Reasons to be encouraged about fiscal cliff’s endgame
By Greg Sargent
Posted at 01:07 PM ET, 11/27/2012
Now this is encouraging. I’m told that representatives of major unions and progressive groups met privately this morning with senior Obama administration officials at the White House — and were pleased with what they heard.
Things can always change at a moment’s notice. But attendees at this meeting came away convinced — for now — that the White House firmly believes it has the leverage in the fiscal cliff talks, and has no intention of budging on the demand for higher tax rates from the rich or on other core priorities.
Indeed, one person at the meeting — which included people from the AFLCIO, AFSCME, SEIU, MoveOn and others — came away convinced that the White House would ultimately prove willing to go over the fiscal cliff if necessary, rather than give ground on core demands, though this is not by any means a desired option and isn’t being discussed as a strategic possibility.
The attendee tells me the White House is cool to the idea of going over the cliff, but added: “Would they if it’s between that and compromising their core principles? I was left with the impression that they would.”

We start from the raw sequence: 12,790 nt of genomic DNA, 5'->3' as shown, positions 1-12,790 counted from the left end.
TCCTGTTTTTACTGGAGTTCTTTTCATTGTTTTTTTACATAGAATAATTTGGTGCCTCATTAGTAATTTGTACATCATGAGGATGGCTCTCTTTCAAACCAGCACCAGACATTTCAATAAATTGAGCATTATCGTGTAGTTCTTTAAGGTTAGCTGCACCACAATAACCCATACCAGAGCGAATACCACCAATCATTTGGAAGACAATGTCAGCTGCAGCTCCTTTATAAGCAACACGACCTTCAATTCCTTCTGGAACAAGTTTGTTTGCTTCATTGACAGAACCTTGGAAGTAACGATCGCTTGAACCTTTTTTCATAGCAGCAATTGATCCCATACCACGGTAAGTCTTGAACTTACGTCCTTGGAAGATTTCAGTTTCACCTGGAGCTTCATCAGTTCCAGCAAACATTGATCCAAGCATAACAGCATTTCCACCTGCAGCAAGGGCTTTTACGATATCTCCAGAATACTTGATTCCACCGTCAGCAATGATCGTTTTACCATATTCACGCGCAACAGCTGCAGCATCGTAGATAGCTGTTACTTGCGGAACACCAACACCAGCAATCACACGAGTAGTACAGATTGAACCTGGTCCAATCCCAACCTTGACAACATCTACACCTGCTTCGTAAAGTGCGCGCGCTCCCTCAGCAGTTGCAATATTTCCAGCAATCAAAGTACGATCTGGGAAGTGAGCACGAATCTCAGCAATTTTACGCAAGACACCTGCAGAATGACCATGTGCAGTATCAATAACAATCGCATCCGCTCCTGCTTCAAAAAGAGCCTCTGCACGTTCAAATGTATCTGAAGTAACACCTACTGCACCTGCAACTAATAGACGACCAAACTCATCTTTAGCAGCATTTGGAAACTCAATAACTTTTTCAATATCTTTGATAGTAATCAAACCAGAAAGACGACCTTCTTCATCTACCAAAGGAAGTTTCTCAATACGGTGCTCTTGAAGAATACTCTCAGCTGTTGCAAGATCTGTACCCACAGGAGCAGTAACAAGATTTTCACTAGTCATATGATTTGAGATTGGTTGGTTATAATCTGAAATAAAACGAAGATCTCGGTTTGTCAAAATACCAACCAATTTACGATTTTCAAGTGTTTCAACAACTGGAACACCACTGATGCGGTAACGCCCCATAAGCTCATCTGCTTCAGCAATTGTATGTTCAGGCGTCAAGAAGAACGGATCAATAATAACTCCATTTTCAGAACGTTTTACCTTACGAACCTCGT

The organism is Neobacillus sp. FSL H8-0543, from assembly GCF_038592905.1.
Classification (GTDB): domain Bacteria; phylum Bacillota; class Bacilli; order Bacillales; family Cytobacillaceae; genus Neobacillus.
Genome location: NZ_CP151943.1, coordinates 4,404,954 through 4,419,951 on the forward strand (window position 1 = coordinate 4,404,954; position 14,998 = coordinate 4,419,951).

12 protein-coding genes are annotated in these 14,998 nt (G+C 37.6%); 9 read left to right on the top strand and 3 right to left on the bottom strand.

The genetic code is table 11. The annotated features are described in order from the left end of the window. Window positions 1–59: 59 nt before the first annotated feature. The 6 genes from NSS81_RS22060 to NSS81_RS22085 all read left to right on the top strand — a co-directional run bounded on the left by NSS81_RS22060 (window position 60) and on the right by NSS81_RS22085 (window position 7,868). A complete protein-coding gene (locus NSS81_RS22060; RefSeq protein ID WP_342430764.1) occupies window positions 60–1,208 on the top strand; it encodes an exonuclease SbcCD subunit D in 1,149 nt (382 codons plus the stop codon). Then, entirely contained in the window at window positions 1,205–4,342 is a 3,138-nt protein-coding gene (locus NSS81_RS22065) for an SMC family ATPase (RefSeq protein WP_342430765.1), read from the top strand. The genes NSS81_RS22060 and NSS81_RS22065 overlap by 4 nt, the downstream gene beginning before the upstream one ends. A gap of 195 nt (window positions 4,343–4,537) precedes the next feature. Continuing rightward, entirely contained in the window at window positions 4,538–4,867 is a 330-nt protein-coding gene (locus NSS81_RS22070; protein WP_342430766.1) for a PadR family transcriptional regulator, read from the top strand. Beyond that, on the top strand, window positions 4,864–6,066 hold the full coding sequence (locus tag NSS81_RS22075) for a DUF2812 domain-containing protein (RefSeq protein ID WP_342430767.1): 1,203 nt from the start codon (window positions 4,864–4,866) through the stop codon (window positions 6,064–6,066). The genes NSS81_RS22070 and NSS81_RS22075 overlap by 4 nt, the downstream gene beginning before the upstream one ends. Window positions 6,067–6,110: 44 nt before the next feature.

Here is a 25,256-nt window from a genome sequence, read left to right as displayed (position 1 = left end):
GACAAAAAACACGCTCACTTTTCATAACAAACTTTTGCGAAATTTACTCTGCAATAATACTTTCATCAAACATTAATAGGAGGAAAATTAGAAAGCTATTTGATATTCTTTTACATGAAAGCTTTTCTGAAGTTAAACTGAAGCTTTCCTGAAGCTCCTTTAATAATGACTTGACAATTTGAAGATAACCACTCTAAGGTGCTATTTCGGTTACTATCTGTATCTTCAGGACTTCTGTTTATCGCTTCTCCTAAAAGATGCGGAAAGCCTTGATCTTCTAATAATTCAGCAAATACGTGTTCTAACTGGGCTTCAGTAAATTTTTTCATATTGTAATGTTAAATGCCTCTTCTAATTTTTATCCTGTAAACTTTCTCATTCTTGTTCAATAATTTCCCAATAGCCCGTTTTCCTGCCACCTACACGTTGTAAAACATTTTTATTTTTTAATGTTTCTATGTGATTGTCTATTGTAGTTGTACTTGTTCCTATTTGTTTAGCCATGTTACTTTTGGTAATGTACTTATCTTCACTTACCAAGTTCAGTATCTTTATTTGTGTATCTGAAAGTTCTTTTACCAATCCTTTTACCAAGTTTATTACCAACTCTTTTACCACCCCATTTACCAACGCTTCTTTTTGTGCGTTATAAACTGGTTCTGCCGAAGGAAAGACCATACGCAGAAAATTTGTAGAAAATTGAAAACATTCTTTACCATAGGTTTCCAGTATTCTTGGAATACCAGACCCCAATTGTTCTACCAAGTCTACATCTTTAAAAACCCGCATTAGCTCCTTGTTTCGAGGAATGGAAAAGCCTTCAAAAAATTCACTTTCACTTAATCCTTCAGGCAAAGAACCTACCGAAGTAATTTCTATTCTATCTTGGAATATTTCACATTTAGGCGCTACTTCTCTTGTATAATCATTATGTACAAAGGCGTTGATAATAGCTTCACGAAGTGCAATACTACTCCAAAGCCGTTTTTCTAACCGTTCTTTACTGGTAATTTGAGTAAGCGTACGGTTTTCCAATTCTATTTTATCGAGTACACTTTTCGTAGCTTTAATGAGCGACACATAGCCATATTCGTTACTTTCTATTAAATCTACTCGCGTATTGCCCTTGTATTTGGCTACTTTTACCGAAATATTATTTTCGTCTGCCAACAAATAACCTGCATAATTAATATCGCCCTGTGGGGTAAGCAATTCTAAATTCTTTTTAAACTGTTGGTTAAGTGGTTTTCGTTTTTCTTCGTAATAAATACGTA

“They remain in the same place: They expect taxes to go up on the wealthy and to protect Medicare and Medicaid benefits,” the attendee added. “They feel confident that they don’t have to compromise.”
White House officials also signaled in the meeting that they are going to insist that Republicans agree to resolve the need to raise the debt ceiling as part of the fiscal talks — and won’t abide a separate fight over it, attendees said. Also key: Attendees got the impression the White House does not view this looming debt ceiling battle in the same terms as the 2011 fight, where Republicans had the leverage.
“They don’t seem to have the same fear now,” the attendee said. “They intend to get this wrapped up in these negotiations, and don’t intend to have a separate fight. Their position is this needs to be resolved all at once.”
“One of the key takeaways was that they want this resolved,” a second attendee said of the discussion of the debt ceiling. “They think that now is the time to do it."
Anything can happen in the days ahead. And it’s always possible that White House officials are projecting such a resolute attitude to these groups to mollify them; after all, they are pressuring the White House to stand firm on core priorities. But these groups are very attuned to any signs of a potential cave. So if they’re saying privately they are happy with what they’re hearing, that could be a good sign.